Legal Briefing – December 2018


  • The United Arab Emirates reopened its embassy in Damascus after a hiatus of six years in an effort to develop bilateral diplomatic and economic relations with Syria. The reopening of the embassy was followed by plans to invite a delegation of Syrian businessmen to Abu Dhabi to further cultivate UAE-Syrian economic ties. Furthermore, UAE carriers are expected to resume flights to Syria in the near future.
  • US President Donald Trump announced that American forces will withdraw from Syrian territories. Their presence in Syria is illegal under both Syrian domestic and international law since they were never invited into Syria by the Syrian government unlike Russian and Iranian forces who were invited. According to a source, outgoing US Defence Secretary James Mattis already signed the order to withdraw American troops from Syria.
  • As the US planned to withdraw from Syria, the Syrian Arab Army began extending its authority over territories controlled by Kurdish forces following an agreement reached to this effect between the central government in Damascus and the local Kurdish authorities on the ground.
  • Sudanese President Omar Al-Bashir’s visit to Damascus, the first for an Arab leader since the beginning of the Syrian War, could signal that a resumption of overall Syria-Gulf diplomatic ties may be imminent. President Al-Bashir’s ties to the Gulf states suggest a message was carried to Damascus.
  • President Bashar Al-Assad greeted a governmental delegation from Russia and discussed various subjects including agreements to be signed through the mechanisms of the Russian-Syrian Joint Commission for Trade, Economic, Scientific and Technical Cooperation. Russian companies agreed to implement 30 projects in Syria in a variety of sectors following the Russian governmental delegation’s visit to Damascus.
  • The Syrian Embassy in EU member state Romania held a conference in Bucharest highlighting the opportunities that await local and foreign investors in the reconstruction phase while emphasizing the new features of the Syrian economy that facilitate public-private partnerships.
  • Jordan has sent several delegations to Syria in the past couple of months to express its appreciation to Damascus for reopening the Nassib border crossing. It appears to be only a matter of time before Syria and Jordan normalize their bilateral relations after years of hostility.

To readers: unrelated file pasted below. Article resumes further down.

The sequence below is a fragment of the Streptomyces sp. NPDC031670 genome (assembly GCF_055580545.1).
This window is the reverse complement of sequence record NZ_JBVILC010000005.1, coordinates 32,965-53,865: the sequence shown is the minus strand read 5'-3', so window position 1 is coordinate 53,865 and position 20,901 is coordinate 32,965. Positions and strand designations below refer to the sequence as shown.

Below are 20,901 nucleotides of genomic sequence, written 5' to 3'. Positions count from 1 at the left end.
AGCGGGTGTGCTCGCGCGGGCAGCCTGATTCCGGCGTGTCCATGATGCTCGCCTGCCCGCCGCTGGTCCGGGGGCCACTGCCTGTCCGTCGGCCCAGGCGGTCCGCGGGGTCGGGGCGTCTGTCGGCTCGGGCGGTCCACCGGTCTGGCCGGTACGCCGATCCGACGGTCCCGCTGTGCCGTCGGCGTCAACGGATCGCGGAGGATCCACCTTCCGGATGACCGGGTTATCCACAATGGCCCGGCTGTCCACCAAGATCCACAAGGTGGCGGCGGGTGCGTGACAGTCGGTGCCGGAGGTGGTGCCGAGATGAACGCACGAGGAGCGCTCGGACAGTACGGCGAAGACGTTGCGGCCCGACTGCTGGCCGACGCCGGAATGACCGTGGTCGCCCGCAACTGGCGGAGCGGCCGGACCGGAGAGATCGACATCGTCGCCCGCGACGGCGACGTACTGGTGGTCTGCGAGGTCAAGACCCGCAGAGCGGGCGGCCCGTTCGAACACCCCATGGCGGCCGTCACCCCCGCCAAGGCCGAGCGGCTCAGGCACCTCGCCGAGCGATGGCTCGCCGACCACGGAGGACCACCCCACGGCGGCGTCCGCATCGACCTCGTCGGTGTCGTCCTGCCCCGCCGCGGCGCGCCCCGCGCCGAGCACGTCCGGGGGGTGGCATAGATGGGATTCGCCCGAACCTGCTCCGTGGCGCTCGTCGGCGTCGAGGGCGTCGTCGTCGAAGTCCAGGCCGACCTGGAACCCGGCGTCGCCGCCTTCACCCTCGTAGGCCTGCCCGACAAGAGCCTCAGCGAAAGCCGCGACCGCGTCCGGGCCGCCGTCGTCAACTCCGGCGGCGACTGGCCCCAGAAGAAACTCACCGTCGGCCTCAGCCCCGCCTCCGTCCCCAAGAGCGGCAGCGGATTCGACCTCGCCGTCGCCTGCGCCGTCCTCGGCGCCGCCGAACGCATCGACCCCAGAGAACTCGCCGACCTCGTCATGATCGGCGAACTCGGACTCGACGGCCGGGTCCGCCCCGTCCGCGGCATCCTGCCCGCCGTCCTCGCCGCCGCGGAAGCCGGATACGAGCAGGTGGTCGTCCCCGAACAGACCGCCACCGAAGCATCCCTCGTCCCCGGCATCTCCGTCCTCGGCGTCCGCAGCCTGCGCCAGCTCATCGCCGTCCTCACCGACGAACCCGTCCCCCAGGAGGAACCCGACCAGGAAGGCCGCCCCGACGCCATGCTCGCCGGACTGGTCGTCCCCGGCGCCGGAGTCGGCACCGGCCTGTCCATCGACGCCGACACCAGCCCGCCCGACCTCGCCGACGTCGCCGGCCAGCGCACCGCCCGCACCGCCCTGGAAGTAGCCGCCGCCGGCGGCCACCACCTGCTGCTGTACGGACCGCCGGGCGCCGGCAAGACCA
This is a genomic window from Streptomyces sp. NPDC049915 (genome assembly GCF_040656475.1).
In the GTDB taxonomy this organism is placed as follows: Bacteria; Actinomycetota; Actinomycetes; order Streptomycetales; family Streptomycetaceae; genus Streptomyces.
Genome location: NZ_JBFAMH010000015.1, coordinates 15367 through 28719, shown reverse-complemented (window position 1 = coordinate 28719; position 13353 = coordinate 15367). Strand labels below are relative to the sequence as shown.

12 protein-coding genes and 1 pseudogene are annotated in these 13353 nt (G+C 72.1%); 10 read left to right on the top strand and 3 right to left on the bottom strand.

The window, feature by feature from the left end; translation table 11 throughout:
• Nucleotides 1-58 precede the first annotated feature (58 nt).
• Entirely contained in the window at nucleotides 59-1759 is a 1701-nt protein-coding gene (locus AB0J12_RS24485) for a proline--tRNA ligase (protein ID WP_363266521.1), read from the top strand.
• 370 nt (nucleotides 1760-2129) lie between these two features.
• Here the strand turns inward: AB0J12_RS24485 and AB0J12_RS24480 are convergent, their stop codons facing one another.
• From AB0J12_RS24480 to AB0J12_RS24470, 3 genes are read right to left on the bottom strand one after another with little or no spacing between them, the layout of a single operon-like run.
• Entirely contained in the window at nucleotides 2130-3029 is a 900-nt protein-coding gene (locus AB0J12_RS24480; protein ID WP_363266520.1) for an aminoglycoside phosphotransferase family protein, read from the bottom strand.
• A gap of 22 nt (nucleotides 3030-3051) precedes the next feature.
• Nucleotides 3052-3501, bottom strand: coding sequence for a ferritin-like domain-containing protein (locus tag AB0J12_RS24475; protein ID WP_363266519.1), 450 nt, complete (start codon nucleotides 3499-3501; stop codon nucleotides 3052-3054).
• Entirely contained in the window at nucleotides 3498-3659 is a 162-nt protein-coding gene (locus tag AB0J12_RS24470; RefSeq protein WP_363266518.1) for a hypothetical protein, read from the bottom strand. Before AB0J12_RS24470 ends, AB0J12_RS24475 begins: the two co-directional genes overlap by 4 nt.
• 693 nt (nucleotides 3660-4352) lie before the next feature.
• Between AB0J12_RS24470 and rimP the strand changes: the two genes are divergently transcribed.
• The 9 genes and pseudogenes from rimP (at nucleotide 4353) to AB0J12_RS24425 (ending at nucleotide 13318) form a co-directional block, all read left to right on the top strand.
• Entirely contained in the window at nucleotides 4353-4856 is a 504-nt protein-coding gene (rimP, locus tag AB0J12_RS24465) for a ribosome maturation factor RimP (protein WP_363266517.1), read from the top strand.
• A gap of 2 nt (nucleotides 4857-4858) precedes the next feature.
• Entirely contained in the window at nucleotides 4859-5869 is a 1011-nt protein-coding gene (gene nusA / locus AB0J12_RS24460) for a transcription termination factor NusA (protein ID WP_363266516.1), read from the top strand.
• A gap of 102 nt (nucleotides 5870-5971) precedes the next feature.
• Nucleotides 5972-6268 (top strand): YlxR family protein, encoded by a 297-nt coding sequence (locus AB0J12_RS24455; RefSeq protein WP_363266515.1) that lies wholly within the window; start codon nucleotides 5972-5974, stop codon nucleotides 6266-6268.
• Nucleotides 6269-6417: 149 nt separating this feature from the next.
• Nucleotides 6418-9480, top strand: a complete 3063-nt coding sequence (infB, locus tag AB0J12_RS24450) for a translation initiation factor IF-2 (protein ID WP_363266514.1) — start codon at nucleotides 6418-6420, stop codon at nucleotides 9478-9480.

• Syria and Iran signed more economic cooperation agreements to further facilitate transactions between the two countries.
  • Syrians across the world rallied against the international sanctions imposed against Syria. The irony is that the embargo was put in place in 2011 on the pretext to “support” the Syrian people when in fact it was to pressure the same people to rise up against the Syrian state.

National Administrative Reform Program (NARP)

  • The National Administrative Reform Program launched by President Bashar Al-Assad last year has set the goal of streamlining bureaucratic procedures to facilitate administrative tasks for citizens and investors, such as for example with respect to investment legislation. The new Investment Bill differs from the current one in its attempt to streamline legal procedures.
  • The Council of Ministers discussed means by which all ministries throughout Syria could adopt measures to simplify and facilitate procedures for citizens to fulfil their bureaucratic requirements without the need to go through a paper-heavy and time-consuming process.
  • Two ways to challenge corruption in Syria’s public sector include automating bureaucratic procedures through an e-government program, which limits interactions between public sector employees and citizens. The second and tricky one is raising public sector salaries. The problem is that the government’s public finances are under strain and a fiscal policy that aims to increase or create new taxes is counterproductive as citizens are already overburdened. An alternative is to attract Syrian expatriate and foreign investments into the country. However, foreign investments require a reliable judicial system and public sector that shun corruption. Herein lies the complicated task of navigating this vicious cycle to combat corruption, which is at the heart of the National Administrative Reform Program.
  • Following the cabinet reshuffle in Damascus, President Bashar Al-Assad instructed every minister to set up an electronic complaints system that can be utilized by dissatisfied citizens. The theme of public accountability falls within the National Administrative Reform Program.
  • A joint ministerial-gubernatorial meeting was held under the direction of Prime Minister Imad Khamis that brought together various ministers and provincial governors to discuss enhancing the powers of governors to better deal with the daily issues facing citizens.